Overview

Brief Summary

Introduction

O. knipovitchi reaches a size of at least 450 mm ML (Kubodera, et al., 1998) and is found in circumpolar Antarctic waters.

Diagnosis

An Onykia ...

  • with smooth skin (no warts, ridges or welts).

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Comprehensive Description

Description

Moroteuthis knipovitchi, sp. nov.

 

 

Sta. 176, March 3, 1965. trawling depth 550-400 m. 1♀; ML – 225 mm

 

 

The structure of the gladius is with short rhachis, long wide vane and terminal cartilaginous conus; the presence of rows of hooks on the clubs, and suckers with smooth rings on the arms; a rounded funnel groove; the absence of nuchal folds and photophores.

 

These characters allow this squid to placed in the genus Moroteuthis. However as it differs from the other known species of this genus, it is here referred to as a new species.

 

Description. (Fig. 2,3). The mantle, cylindrical in its anterior half, tapers from the base of the fins toward the posterior end (Fig. 2a). The anterior dorsal margin of the mantle is slightly produced while the ventral margin is emarginated in a gentle curve.

 

The fins are large and united together into a rhombus. They are broadest in the middle of their length. The skin is thin and smooth. The head is narrower than the mantle width. The funnel, broad at its base, is gradually attenuating and reaches the lower margin of the eye opening. The funnel organ (Fig. 2d) consists of the inverted V-shaped dorsal pad and 2 oval ventral pads. The locking apparatus (Fig. 2c) consists of a longitudinal cartilaginous groove on the fun­nel and a long narrow ridge on the mantle.

 

The arms are stout, in order 2-3 = 4-1. The suckers have smooth horny rings (Fig. 2e). The suckers of the ventral arms are smaller (d-1.8 mm) than those on the others (d-2.0-2.3 mm).

 

The tentacles are long with the stalks compressed laterally. At the base of the club there is an adhesive organ consisting of 9 minute, closely sitting sucke­rs and 9 pads. The club (Fig. 2b) is slightly expanded with the swimming keel on the aboral surface. The oral surface is occupied by 13 pairs of long narrow hooks, those of the ventral row being larger than those of the dorsal. The largest is 1 cm in length. The hooks are wrapped in skin hoods. The base of each large hook is asymmetrical due the presence of a semi-circular appendage on 1 side (Fig. 2f). There is a small patch of 16 minute suckers at the distal extremity of the club.

 

The gladius (Fig. 3) with the vane running along its larger part has a ter­minal cartilaginous conus, which occu­pies about 1/6 of the length of the gladius. The terminal conus is triangular in cross section with a sharp ventral edge and flattened dorsal one.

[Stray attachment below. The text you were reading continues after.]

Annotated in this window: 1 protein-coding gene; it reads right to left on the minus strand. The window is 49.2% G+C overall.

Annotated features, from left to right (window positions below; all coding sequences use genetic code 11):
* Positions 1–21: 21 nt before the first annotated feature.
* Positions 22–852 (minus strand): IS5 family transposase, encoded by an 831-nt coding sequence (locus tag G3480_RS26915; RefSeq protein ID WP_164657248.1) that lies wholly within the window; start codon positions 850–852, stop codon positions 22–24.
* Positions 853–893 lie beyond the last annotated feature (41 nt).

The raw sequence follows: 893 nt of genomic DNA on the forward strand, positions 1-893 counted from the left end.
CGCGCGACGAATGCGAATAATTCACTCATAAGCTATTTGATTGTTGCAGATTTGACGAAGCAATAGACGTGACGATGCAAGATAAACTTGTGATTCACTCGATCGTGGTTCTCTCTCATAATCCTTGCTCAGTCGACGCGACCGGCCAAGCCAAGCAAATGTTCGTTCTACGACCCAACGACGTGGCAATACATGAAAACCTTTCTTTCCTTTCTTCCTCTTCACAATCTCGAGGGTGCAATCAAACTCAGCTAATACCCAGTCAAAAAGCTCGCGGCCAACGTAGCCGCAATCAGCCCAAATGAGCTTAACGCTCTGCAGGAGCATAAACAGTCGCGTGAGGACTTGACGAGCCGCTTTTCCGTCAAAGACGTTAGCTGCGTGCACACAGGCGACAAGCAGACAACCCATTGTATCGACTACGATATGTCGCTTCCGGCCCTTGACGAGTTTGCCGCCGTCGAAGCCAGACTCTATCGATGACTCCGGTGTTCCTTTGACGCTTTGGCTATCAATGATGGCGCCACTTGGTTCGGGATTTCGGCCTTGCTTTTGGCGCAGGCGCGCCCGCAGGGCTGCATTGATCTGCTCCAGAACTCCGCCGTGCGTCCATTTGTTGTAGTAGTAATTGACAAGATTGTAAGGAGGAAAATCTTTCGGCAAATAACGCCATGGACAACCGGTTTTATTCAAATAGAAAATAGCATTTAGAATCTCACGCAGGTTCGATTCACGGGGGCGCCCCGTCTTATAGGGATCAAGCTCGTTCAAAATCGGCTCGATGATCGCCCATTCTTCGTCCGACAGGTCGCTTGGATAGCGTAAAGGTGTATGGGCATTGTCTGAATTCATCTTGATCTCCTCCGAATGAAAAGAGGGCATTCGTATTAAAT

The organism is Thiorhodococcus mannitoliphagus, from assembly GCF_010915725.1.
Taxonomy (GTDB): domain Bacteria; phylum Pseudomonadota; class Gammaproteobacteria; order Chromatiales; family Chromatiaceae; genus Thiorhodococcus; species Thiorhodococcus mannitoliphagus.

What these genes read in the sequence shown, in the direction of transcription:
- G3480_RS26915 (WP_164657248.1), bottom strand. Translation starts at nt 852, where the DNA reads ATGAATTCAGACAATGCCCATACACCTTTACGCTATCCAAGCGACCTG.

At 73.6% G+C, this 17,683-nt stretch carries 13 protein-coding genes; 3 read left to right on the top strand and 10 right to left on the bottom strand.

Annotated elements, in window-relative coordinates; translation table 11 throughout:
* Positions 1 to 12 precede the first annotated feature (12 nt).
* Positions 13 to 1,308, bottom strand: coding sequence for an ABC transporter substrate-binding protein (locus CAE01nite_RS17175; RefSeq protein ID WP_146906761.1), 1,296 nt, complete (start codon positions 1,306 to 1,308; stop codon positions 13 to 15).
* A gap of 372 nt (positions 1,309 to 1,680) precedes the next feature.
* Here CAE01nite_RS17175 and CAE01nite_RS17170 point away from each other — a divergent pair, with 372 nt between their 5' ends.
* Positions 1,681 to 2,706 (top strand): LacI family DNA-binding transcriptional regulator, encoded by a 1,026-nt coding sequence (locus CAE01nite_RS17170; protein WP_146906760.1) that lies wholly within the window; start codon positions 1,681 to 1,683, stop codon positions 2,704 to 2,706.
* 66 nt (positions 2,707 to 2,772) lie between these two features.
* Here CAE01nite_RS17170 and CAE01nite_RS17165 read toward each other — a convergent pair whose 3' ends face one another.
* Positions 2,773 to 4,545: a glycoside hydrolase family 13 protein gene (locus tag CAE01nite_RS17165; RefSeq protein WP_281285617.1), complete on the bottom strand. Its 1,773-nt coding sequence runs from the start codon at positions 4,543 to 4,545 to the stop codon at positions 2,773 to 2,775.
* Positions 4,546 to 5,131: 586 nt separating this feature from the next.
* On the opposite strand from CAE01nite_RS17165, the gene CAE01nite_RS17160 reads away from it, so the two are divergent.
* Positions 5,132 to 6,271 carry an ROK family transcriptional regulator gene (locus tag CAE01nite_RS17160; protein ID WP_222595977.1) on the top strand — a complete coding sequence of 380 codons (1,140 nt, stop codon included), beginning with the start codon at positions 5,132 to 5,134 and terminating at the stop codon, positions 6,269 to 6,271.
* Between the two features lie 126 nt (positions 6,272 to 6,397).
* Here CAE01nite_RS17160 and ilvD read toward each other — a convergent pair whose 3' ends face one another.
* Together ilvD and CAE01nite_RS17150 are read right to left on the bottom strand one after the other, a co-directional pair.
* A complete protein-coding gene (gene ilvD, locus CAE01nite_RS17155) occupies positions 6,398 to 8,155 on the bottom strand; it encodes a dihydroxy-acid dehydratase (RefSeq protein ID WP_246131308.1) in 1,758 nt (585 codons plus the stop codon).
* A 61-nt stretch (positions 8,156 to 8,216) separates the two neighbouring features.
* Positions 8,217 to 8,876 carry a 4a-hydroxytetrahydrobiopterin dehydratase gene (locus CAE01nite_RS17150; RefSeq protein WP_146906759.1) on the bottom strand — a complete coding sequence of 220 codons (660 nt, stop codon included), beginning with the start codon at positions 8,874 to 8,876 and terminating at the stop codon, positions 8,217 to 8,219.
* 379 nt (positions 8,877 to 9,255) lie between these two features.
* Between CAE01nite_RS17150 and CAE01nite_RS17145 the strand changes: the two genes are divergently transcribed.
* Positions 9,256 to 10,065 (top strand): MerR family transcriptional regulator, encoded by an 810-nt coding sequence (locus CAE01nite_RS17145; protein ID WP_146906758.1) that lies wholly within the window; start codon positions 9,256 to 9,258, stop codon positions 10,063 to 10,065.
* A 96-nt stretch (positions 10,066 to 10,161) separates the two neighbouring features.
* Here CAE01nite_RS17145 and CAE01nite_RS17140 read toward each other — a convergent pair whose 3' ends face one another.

The radula has 7 rows of teeth. All of the teeth are uniform unicuspid with narrow bases. There are no additional cusps (Fig. 2g). Photophores are absent. The color of the preserved animal is light violet.

 

The squid described above is a young female with minute eggs in the ovaries and moderate-sized nidamental glands, the length of which is 34 mm, i.e., 16% of mantle length.

 

The Holotype of Moroteuthis knipo­vitchi, sp. nov. is in the Zoological Insti­tute of the Academy of Sciences of the U.S.S.R. Its measurements and indices are as follows:

 

 

                                       
 

ML -

 
 

225 mm

 
 

FLI -

 
 

60%

 
 

FWI -

 
 

69%

 
 

Arms

 
 

I

 
 

44%

 
 

 
 

II

 
 

54%

 
 

 
 

III

 
 

53%

 
 

 
 

IV

 
 

53%

 
 

CLI -

 
 

35%

 
 

 

Locality: near South Georgia Island.

 

Discussion. This species is allied to M. aequatorialis Thiele, 1921, by the presence of the thin, smooth skin while the other species of Moroteuthis (M. robusta, M. ingens, M. lonnbergii, M. robsoni) have warty skin. However M. knipovitchi is distinguished from these and M. aequatorialis by the peculiarities of the radula, the teeth of which are unicuspid while the radulae of other species are characterized by the presence of additional cusps: 2 on the teeth of the central row and 1 on the 1st lateral teeth.

 

Hoyle (1912) illustrated the radula of a species which, in his opinion, was M. ingens. At the same time he pointed out its differences from that of M. ingens described by Smith (1881). I am inclined to think that this radula is related to M. knipovitchi. I have had the opportunity to examine the radula of M. ingens from specimens caught in different parts of its range – in the Scotia Sea and off New Zealand. The radula had median teeth distinctly tricuspid, and the 1st lateral ones bicuspid.

 

Diagnosis. M. knipovitchi is characterized by the smooth, thin skin, peculiar radula, the asymmetrical base of hooks of the club, and the large rhombic fins. This species is named in honour of the famous Russian oceanologist academician N. M. Knipovitch.”

 

 

(Filippova, 1972: 392-395)

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Source: Antarctic Invertebrates Website (NMNH)

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Characteristics

  1. Tentacles
    1. Club with 10-15 (Kubodera et al., 1998) or 13 (Filippova1972) pairs of slender hooks.
    2. Long, slender hooks of ventral series have asymmetrical bases (see drawing below).

      Figure. Oral view of tentacular club and large club hook of O. knipovitchi. Drawings from Filippova, 1972.

      Figure. Oral view of tentacular club of O. knipovitchi, 295 mm ML, female. Photograph by R. Young.

      Scanning electron micrographs of the club hooks can be found here.

  2. Mantle
    1. Skin smooth (i,e, no welts or ridges)(photograph of anterolateral mantle skin at right).

      Figure. Portion of skin on anterodorsal mantle of O. knipovitchi, 295 mm ML, female. Photograph by R. Young.

  3. Fins